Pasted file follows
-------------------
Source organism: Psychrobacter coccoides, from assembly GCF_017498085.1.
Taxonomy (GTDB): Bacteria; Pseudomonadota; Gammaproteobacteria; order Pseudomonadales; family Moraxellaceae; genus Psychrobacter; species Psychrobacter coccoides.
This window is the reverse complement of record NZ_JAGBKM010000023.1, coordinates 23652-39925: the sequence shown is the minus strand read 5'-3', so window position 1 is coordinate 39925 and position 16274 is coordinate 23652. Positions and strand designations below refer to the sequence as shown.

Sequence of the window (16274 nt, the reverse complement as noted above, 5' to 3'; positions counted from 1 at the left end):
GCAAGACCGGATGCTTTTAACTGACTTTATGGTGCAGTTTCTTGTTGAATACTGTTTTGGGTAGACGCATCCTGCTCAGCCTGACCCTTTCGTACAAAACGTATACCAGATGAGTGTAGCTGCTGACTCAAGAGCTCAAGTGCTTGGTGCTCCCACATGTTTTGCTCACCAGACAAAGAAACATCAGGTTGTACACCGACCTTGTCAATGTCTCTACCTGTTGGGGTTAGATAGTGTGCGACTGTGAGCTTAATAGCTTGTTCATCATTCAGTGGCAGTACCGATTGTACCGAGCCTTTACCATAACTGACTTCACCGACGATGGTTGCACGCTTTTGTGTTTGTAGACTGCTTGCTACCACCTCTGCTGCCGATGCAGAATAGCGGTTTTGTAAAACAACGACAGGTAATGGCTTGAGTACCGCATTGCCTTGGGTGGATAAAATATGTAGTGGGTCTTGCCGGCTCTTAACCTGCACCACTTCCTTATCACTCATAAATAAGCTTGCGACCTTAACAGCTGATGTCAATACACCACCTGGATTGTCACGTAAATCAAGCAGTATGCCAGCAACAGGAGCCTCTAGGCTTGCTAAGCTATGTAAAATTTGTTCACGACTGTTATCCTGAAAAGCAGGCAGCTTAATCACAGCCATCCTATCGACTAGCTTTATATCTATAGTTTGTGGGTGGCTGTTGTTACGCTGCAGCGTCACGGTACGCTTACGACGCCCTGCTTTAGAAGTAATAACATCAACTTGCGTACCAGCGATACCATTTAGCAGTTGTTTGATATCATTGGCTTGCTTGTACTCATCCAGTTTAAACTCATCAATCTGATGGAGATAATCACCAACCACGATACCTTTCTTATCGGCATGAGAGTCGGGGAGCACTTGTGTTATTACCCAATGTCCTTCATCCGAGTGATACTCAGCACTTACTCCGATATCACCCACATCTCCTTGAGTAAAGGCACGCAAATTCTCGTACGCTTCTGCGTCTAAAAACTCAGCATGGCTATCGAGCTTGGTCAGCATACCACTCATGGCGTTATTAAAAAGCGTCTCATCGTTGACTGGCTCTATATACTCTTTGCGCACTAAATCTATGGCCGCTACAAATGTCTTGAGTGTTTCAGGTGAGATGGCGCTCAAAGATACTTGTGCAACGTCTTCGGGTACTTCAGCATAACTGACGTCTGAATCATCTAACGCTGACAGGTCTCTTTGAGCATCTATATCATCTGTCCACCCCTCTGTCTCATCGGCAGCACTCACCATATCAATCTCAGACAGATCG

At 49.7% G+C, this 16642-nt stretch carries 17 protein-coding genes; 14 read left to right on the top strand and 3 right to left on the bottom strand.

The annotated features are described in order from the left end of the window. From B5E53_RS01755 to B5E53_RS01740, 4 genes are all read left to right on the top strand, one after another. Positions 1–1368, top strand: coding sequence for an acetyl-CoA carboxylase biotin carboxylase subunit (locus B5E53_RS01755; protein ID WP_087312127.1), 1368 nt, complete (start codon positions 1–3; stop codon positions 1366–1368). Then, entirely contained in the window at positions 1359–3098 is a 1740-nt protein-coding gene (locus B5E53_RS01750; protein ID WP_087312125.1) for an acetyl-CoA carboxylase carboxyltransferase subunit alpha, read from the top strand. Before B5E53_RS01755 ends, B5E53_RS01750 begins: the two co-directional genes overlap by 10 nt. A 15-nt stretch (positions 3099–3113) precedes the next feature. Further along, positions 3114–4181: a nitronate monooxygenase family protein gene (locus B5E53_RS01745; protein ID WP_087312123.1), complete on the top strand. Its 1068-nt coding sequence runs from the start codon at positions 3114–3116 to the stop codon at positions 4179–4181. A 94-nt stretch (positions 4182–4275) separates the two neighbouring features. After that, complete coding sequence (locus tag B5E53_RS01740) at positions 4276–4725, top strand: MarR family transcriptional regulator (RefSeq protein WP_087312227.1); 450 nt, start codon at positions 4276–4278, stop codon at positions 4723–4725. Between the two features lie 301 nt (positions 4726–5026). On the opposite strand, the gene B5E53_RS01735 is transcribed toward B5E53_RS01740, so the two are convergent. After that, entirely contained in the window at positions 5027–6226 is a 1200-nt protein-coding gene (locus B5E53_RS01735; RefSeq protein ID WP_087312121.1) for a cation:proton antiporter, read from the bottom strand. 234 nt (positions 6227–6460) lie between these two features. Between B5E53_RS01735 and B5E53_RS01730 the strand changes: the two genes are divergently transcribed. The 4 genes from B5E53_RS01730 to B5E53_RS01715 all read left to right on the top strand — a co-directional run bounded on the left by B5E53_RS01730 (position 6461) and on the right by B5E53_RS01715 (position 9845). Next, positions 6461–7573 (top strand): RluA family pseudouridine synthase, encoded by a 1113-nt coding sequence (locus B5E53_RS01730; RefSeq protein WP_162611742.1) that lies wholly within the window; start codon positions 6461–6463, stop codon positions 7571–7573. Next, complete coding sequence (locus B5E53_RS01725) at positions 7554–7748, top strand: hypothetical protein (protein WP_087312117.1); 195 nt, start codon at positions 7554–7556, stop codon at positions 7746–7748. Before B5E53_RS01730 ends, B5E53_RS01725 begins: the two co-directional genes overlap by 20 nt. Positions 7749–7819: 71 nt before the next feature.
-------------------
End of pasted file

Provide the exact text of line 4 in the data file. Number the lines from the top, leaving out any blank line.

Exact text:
Sequence of the window (16274 nt, the reverse complement as noted above, 5' to 3'; positions counted from 1 at the left end):